[1] 18-64 years old.
[2] Definite diagnosis of RRMS.
[3] Independently ambulatory or ambulatory with single point assistance (i.e. one cane).
[4] Relapse free in the past 30 days.
[5] Willing to complete the assessment packet and wear the pedometer device three times over 12 months.
[6] Stable course of disease-modifying therapy over the previous 6-month period.

Interested participants should contact us using a toll free 800-phone number 844-800-9972 (the local number is 217-300-2800) or email to  mspalog@gmail.com
If you have any questions, please contact Chung-Yi Chiu, PhD., at 217-244-6435 or chiucy@illinois.edu

Researchers in California recruiting patients and first-degree relatives of people with MS for stem cell research study

Researchers from the University of California, San Diego and the Salk Institute, La Jolla, CA are recruiting people with MS who have a parent with MS and a non-affected sibling to give a small skin punch biopsy. The purpose of this study is to convert skin cells (fibroblasts) from MS patients and relatives into a stem cell-like stage to study MS pathology, the process of myelination, and potential novel therapies for MS. (Read more about research involving skin cells.)The study is led by Dr. Jody Corey-Bloom at the University of California, San Diego (UCSD) MS Center and Dr. Rusty Gage at the Salk Institute in La Jolla, CA.

The Study: Investigators are recruiting MS patients who have a parent with MS and a non-affected sibling. Subjects will be asked to donate a small skin punch biopsy from the hip, administered using a 4 mm-blade following local anesthesia. The study would involve a one-time visit. There is no cost to participate in the study, and participants can reside anywhere in the United States as long as they are willing to travel to San Diego to enroll in the study. There are no exclusionary criteria based on age, gender, race, or ethnicity. Persons exhibiting bleeding difficulties, receiving anticoagulation therapy, or who are allergic to the anesthetic involved in the skin biopsy procedure, will be excluded.  

All participants are assigned a unique study identification number to ensure complete confidentiality.

Contact: For more information about this study, please contact
Jody Corey-Bloom, MD, PhD
Phone: 858-246-1288
**Email (preferred for more rapid response): jcoreybloom@ucsd.edu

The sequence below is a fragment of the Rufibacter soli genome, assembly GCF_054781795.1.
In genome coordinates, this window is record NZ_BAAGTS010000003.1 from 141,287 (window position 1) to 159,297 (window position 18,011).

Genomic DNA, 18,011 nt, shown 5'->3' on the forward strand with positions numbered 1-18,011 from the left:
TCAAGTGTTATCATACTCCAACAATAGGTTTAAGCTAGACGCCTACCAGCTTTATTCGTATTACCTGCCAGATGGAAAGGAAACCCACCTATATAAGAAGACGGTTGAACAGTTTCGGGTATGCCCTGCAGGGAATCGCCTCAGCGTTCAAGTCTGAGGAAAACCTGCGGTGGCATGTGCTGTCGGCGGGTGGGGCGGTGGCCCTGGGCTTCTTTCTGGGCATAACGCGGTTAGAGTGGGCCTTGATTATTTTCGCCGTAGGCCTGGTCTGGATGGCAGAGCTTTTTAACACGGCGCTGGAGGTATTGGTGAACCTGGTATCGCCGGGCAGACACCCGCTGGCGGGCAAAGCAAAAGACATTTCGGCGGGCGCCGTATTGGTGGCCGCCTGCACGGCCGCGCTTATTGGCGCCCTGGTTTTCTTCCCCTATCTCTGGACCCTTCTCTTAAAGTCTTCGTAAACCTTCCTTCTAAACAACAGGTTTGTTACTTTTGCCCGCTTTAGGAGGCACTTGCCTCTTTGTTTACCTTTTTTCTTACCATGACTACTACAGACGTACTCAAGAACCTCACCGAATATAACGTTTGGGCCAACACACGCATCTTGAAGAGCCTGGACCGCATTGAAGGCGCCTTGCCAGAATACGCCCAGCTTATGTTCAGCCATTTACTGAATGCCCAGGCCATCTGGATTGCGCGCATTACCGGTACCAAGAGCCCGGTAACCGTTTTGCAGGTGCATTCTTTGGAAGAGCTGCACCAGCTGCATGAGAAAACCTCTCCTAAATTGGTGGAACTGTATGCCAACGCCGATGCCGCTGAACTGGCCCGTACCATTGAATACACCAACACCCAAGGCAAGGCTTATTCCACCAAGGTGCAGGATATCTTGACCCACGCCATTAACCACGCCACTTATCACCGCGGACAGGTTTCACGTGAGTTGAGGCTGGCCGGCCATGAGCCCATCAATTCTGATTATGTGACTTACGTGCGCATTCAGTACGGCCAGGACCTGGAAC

Job accommodation request survey

Individuals who are aged 55 or older and need job accommodations are being sought for a study by researchers at the Florida State University to share perceptions of factors related to accommodation requests by answering a few questions about yourself, your organization (if applicable), and your abilities and emotions in the process. This survey will take about 20-30 minutes. The results will help service providers and employers to learn more about how to improve the job accommodation process for older workers, considering the fast trend in aging workforce.

Click here to complete the survey.

Adherence and MS

Researchers at the Kessler Foundation Research Center and University of Missouri at Kansas City are recruiting people with relapsing-remitting MS who are not being treated for relapses to better understand reasons some patients with MS choose not to take medication. All participants will complete an online survey  lasting approximately 1½ hours. Following this, they will complete five 20-minute telephone conversations about MS medications. Finally, they will be asked to complete additional questionnaires at home at the completion of the study.

To be eligible, participants must: (1) be diagnosed with a relapsing form of MS and (2) have discontinued taking a disease modifying medication or never initiated treatment recommended by a healthcare provider.

To participate, please contact Sean O’Bryan at 816-235-5428 Ext. 1 or msmedfeedback@umkc.edu OR Juliane Armstrong, B.S. at 973-324-8457 or jarmstong@kesslerfoundation.org.

MS and life experiences